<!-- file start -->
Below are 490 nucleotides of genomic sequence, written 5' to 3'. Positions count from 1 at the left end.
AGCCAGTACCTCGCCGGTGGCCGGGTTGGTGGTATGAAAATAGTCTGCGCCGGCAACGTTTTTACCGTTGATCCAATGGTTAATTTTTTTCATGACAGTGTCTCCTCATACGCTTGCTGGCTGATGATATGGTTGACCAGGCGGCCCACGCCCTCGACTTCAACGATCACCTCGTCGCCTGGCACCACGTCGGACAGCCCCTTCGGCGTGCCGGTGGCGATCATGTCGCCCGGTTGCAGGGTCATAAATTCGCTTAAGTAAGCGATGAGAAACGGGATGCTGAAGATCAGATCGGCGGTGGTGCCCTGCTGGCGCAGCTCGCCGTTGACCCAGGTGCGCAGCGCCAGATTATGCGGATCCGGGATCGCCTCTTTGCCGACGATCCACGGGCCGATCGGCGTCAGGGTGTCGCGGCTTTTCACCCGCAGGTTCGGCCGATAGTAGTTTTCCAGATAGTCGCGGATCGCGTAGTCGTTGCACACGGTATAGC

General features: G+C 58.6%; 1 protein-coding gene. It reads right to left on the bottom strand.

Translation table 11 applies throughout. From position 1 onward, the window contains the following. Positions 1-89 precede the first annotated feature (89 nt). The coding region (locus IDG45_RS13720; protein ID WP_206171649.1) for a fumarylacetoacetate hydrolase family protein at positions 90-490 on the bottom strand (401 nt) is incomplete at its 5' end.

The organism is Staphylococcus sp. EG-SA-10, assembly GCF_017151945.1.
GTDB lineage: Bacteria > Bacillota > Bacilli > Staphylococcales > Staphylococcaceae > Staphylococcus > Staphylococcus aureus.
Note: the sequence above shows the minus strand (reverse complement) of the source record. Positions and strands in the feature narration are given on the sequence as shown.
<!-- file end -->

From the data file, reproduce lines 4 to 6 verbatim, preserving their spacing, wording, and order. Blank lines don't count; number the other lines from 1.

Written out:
Translation table 11 applies throughout. From position 1 onward, the window contains the following. Positions 1-89 precede the first annotated feature (89 nt). The coding region (locus IDG45_RS13720; protein ID WP_206171649.1) for a fumarylacetoacetate hydrolase family protein at positions 90-490 on the bottom strand (401 nt) is incomplete at its 5' end.

The organism is Staphylococcus sp. EG-SA-10, assembly GCF_017151945.1.
GTDB lineage: Bacteria > Bacillota > Bacilli > Staphylococcales > Staphylococcaceae > Staphylococcus > Staphylococcus aureus.